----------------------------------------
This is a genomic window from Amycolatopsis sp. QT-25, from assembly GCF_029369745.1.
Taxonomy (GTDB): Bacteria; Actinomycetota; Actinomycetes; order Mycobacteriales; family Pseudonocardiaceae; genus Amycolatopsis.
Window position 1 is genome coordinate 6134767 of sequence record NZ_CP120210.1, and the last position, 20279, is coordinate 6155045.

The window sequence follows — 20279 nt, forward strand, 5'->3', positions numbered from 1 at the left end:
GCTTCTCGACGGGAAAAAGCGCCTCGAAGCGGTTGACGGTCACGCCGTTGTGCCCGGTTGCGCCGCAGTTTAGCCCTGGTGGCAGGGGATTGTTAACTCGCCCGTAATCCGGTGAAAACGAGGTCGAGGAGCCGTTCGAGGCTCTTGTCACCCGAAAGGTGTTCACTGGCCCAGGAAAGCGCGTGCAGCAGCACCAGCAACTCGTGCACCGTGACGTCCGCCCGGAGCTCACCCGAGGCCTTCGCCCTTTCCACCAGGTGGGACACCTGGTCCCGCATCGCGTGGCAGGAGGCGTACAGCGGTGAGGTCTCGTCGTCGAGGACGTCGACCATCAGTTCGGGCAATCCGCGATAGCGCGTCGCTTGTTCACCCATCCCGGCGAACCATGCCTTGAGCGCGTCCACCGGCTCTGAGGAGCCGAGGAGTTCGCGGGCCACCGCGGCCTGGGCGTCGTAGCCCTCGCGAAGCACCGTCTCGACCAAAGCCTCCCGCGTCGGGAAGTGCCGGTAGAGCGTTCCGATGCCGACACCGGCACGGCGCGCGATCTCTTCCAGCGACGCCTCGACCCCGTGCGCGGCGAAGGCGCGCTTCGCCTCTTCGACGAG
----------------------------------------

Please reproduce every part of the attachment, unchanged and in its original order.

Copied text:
This is a genomic window from Amycolatopsis sp. QT-25, from assembly GCF_029369745.1.
Taxonomy (GTDB): Bacteria; Actinomycetota; Actinomycetes; order Mycobacteriales; family Pseudonocardiaceae; genus Amycolatopsis.
Window position 1 is genome coordinate 6134767 of sequence record NZ_CP120210.1, and the last position, 20279, is coordinate 6155045.

The window sequence follows — 20279 nt, forward strand, 5'->3', positions numbered from 1 at the left end:
GCTTCTCGACGGGAAAAAGCGCCTCGAAGCGGTTGACGGTCACGCCGTTGTGCCCGGTTGCGCCGCAGTTTAGCCCTGGTGGCAGGGGATTGTTAACTCGCCCGTAATCCGGTGAAAACGAGGTCGAGGAGCCGTTCGAGGCTCTTGTCACCCGAAAGGTGTTCACTGGCCCAGGAAAGCGCGTGCAGCAGCACCAGCAACTCGTGCACCGTGACGTCCGCCCGGAGCTCACCCGAGGCCTTCGCCCTTTCCACCAGGTGGGACACCTGGTCCCGCATCGCGTGGCAGGAGGCGTACAGCGGTGAGGTCTCGTCGTCGAGGACGTCGACCATCAGTTCGGGCAATCCGCGATAGCGCGTCGCTTGTTCACCCATCCCGGCGAACCATGCCTTGAGCGCGTCCACCGGCTCTGAGGAGCCGAGGAGTTCGCGGGCCACCGCGGCCTGGGCGTCGTAGCCCTCGCGAAGCACCGTCTCGACCAAAGCCTCCCGCGTCGGGAAGTGCCGGTAGAGCGTTCCGATGCCGACACCGGCACGGCGCGCGATCTCTTCCAGCGACGCCTCGACCCCGTGCGCGGCGAAGGCGCGCTTCGCCTCTTCGACGAG